Electrostatic ion cyclotron wave

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In plasma physics, an electrostatic ion cyclotron wave is a longitudinal oscillation of the ions (and electrons) in a magnetized plasma, propagating nearly (but not exactly) perpendicular to the magnetic field. The angle (in radians) between the direction of propagation and the direction perpendicular to the magnetic field must be greater than about the square root of the mass ratio,

\sqrt{\frac{m_e}{m_i}},

in order that the electrons can move along the field lines from crest to trough to satisfy the Boltzmann relation. The dispersion relation is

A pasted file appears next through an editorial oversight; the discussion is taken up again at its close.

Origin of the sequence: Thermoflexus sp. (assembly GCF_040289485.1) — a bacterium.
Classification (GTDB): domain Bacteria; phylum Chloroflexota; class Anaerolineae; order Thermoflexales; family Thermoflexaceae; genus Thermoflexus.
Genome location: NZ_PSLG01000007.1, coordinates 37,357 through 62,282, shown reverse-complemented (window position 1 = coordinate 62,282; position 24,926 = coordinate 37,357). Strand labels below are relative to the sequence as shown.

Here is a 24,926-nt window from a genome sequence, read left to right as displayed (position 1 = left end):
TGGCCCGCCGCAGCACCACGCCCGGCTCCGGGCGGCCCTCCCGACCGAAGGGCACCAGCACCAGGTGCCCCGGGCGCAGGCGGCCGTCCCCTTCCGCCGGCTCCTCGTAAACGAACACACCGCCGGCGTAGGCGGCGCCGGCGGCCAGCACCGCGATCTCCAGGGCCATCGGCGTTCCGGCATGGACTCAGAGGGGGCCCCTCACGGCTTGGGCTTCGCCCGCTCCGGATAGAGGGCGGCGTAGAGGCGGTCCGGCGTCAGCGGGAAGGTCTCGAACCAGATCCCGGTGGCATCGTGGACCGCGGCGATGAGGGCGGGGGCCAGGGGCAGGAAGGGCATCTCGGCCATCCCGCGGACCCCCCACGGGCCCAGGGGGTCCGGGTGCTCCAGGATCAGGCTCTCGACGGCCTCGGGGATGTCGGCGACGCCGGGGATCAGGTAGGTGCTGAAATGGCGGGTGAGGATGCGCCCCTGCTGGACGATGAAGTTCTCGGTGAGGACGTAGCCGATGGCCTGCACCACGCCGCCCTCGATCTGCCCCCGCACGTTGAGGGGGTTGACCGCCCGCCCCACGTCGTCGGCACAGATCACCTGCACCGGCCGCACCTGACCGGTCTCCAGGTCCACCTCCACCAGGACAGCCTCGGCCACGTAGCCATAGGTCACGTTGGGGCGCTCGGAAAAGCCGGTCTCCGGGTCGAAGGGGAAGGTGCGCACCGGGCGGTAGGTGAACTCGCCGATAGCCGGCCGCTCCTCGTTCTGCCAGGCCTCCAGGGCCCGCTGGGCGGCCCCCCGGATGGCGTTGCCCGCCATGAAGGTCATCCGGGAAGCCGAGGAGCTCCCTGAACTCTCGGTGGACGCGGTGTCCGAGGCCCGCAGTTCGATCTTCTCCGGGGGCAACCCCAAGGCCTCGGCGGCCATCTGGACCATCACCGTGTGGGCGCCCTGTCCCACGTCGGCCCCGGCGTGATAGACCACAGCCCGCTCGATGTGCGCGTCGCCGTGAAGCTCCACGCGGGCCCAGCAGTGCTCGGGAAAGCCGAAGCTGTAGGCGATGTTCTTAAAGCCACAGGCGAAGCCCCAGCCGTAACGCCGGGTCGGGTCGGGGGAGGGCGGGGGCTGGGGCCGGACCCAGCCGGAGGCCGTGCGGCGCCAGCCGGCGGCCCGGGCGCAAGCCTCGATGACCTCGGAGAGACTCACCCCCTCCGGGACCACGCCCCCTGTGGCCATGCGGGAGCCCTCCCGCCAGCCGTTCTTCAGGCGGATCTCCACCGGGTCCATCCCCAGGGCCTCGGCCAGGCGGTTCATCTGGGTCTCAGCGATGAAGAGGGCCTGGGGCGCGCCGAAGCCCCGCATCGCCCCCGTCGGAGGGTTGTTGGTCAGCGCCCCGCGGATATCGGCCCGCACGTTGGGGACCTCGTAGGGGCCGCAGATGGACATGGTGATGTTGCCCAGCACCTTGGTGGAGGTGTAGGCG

\omega^2=\Omega_c^2+k^2v_s^2,[1]

where Ωc is the ion cyclotron frequency and vs is the ion sound speed. This relation is the result of restoring forces due to the Lorentz force (see Upper hybrid oscillation for more details), the electrostatic force (the Te term in vs), and the ion pressure (the Ti term in vs).

See also[edit]

References[edit]

  1. ^ Thomas Stix (1962). The Theory of Plasma Waves. McGraw-Hill.